Yahoo! Inc. said the U.S. government threatened in 2008 to fine it $250,000 a day for refusing to comply with national security-related requests for its users' Internet data.
In small victory for Yahoo's legal challenges to U.S. surveillance practices, a court today permitted the company to release 1,500 pages of documents that shed light on the scope and force of the government's data-collection methods.
The company and competitors including Google Inc. and Facebook Inc. have been trying to protect their reputations following revelations that began in June 2013 by former government contractor Edward Snowden that the National Security Agency had access to information about the Internet use of the companies' customers. Yahoo first challenged the NSA requests in court in 2007-2008.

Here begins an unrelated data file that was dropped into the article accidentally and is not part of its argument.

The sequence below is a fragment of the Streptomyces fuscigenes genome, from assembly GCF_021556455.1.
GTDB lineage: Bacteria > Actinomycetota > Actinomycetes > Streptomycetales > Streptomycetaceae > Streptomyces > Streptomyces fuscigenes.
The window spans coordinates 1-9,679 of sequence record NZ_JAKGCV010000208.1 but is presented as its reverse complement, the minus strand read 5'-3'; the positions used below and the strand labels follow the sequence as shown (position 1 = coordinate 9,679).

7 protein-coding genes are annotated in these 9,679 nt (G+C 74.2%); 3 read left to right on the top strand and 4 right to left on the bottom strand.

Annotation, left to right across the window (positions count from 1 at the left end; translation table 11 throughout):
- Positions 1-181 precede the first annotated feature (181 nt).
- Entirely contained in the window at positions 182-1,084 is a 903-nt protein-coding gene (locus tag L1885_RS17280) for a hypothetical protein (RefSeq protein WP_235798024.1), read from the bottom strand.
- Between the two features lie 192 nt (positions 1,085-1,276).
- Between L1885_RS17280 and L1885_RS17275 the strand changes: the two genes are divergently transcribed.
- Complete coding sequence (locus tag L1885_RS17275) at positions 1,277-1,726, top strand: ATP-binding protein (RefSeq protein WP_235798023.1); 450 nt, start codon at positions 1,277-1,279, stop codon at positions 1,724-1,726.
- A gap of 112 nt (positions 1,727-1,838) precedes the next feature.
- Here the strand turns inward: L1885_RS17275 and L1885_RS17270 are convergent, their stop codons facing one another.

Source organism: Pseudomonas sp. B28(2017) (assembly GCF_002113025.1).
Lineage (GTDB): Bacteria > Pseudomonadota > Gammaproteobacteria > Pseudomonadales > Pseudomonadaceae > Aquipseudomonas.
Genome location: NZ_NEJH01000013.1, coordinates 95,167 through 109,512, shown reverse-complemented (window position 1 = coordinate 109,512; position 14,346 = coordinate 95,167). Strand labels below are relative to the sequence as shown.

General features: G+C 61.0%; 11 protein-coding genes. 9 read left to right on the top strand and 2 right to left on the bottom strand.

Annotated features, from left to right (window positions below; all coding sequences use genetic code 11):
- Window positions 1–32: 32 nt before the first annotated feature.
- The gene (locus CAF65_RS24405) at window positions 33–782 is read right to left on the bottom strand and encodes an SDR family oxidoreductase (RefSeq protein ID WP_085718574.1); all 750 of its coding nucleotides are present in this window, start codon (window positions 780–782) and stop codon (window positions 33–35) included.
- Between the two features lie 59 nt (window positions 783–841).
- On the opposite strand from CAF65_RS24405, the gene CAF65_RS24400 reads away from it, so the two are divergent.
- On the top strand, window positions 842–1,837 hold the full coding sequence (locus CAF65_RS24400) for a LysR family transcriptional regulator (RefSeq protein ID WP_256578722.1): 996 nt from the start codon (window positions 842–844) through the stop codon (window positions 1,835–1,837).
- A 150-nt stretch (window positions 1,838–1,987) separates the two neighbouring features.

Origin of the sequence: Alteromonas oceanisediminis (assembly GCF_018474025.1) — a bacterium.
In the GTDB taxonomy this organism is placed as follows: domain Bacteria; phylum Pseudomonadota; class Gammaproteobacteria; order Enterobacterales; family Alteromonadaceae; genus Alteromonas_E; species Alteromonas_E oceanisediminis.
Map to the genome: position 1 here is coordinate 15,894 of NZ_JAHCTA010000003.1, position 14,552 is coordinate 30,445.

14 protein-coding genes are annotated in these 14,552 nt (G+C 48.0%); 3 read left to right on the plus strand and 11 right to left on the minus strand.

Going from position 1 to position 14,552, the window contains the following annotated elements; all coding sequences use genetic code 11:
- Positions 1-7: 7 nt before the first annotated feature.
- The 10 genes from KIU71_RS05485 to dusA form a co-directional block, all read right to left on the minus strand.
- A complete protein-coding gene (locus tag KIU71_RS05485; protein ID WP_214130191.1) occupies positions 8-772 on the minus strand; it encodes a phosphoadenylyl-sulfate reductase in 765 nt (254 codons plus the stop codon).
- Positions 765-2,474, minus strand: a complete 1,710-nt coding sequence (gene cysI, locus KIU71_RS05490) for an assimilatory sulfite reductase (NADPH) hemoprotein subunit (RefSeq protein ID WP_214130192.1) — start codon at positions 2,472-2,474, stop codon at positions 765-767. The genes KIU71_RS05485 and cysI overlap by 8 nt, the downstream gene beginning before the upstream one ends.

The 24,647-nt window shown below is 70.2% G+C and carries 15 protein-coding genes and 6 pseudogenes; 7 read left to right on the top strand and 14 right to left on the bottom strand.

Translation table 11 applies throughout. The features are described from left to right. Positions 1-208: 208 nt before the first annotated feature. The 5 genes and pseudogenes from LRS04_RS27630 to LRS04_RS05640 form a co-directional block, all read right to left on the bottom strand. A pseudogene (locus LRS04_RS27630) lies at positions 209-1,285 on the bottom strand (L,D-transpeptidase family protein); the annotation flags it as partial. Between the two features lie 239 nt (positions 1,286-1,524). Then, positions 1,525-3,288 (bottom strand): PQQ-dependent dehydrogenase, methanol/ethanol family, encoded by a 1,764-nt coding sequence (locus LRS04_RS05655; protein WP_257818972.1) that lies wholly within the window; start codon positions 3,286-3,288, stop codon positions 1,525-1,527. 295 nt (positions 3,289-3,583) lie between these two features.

"The released documents underscore how we had to fight every step of the way to challenge the U.S. government's surveillance efforts," Ron Bell, general counsel for the Sunnyvale, California-based company, said in a blog posting.
The case stemmed from amendments to Section 702 of the Foreign Intelligence Surveillance Act to let the government demand user information from online services.
Yahoo was the only company that refused to comply and fought the requests. The 2007-2008 challenge and an appeal failed and the court ordered the company to give the government the data it was seeking. The company complied and did not pay the $250,000-a-day fine.
The U.S. Foreign Intelligence Surveillance Court, the secret court that oversee government surveillance requests, decided to declassify the documents, Yahoo said.
"We refused to comply with what we viewed as unconstitutional and over-broad surveillance and challenged the U.S. government's authority," Bell said.
Portions of the documents remain sealed and classified.